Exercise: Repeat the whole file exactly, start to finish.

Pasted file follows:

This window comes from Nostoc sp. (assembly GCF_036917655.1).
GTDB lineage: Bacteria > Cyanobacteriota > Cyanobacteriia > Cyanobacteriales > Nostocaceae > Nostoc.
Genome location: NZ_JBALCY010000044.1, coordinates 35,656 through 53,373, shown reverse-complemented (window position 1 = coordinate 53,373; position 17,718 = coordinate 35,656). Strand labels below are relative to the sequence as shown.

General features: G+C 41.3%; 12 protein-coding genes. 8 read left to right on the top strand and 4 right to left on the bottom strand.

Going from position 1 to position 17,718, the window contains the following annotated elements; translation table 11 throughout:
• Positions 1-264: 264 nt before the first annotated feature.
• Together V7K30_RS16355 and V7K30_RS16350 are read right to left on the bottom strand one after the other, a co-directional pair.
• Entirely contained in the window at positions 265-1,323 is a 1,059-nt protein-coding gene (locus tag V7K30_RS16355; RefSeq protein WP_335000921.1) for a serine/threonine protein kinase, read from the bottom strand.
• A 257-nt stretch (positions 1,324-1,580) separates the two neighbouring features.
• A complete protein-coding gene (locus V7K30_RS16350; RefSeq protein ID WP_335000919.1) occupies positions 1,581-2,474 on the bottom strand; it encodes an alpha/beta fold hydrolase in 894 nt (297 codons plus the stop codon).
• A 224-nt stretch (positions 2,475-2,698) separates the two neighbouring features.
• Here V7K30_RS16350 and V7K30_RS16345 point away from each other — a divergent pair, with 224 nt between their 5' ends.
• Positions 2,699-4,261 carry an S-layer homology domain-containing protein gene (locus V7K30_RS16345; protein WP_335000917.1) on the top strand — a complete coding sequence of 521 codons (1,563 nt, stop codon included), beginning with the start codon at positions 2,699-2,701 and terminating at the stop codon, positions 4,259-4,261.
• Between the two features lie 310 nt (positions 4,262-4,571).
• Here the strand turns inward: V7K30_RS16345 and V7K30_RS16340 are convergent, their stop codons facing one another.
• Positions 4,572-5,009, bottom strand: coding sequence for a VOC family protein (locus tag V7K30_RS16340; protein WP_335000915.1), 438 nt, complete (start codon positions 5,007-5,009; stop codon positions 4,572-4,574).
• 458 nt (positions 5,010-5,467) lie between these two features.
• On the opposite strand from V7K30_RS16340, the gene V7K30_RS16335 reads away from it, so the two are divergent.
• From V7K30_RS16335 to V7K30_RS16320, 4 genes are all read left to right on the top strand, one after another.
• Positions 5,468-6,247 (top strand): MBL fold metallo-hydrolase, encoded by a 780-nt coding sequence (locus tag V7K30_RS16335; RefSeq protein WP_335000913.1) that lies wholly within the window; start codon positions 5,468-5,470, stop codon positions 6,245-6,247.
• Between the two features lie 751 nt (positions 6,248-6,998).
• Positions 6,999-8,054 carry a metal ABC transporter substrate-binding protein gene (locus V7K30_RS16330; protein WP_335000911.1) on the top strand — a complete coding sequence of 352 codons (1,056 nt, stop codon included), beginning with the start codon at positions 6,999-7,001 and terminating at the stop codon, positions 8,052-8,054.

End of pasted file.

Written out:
This window comes from Nostoc sp. (assembly GCF_036917655.1).
GTDB lineage: Bacteria > Cyanobacteriota > Cyanobacteriia > Cyanobacteriales > Nostocaceae > Nostoc.
Genome location: NZ_JBALCY010000044.1, coordinates 35,656 through 53,373, shown reverse-complemented (window position 1 = coordinate 53,373; position 17,718 = coordinate 35,656). Strand labels below are relative to the sequence as shown.

General features: G+C 41.3%; 12 protein-coding genes. 8 read left to right on the top strand and 4 right to left on the bottom strand.

Going from position 1 to position 17,718, the window contains the following annotated elements; translation table 11 throughout:
• Positions 1-264: 264 nt before the first annotated feature.
• Together V7K30_RS16355 and V7K30_RS16350 are read right to left on the bottom strand one after the other, a co-directional pair.
• Entirely contained in the window at positions 265-1,323 is a 1,059-nt protein-coding gene (locus tag V7K30_RS16355; RefSeq protein WP_335000921.1) for a serine/threonine protein kinase, read from the bottom strand.
• A 257-nt stretch (positions 1,324-1,580) separates the two neighbouring features.
• A complete protein-coding gene (locus V7K30_RS16350; RefSeq protein ID WP_335000919.1) occupies positions 1,581-2,474 on the bottom strand; it encodes an alpha/beta fold hydrolase in 894 nt (297 codons plus the stop codon).
• A 224-nt stretch (positions 2,475-2,698) separates the two neighbouring features.
• Here V7K30_RS16350 and V7K30_RS16345 point away from each other — a divergent pair, with 224 nt between their 5' ends.
• Positions 2,699-4,261 carry an S-layer homology domain-containing protein gene (locus V7K30_RS16345; protein WP_335000917.1) on the top strand — a complete coding sequence of 521 codons (1,563 nt, stop codon included), beginning with the start codon at positions 2,699-2,701 and terminating at the stop codon, positions 4,259-4,261.
• Between the two features lie 310 nt (positions 4,262-4,571).
• Here the strand turns inward: V7K30_RS16345 and V7K30_RS16340 are convergent, their stop codons facing one another.
• Positions 4,572-5,009, bottom strand: coding sequence for a VOC family protein (locus tag V7K30_RS16340; protein WP_335000915.1), 438 nt, complete (start codon positions 5,007-5,009; stop codon positions 4,572-4,574).
• 458 nt (positions 5,010-5,467) lie between these two features.
• On the opposite strand from V7K30_RS16340, the gene V7K30_RS16335 reads away from it, so the two are divergent.
• From V7K30_RS16335 to V7K30_RS16320, 4 genes are all read left to right on the top strand, one after another.
• Positions 5,468-6,247 (top strand): MBL fold metallo-hydrolase, encoded by a 780-nt coding sequence (locus tag V7K30_RS16335; RefSeq protein WP_335000913.1) that lies wholly within the window; start codon positions 5,468-5,470, stop codon positions 6,245-6,247.
• Between the two features lie 751 nt (positions 6,248-6,998).
• Positions 6,999-8,054 carry a metal ABC transporter substrate-binding protein gene (locus V7K30_RS16330; protein WP_335000911.1) on the top strand — a complete coding sequence of 352 codons (1,056 nt, stop codon included), beginning with the start codon at positions 6,999-7,001 and terminating at the stop codon, positions 8,052-8,054.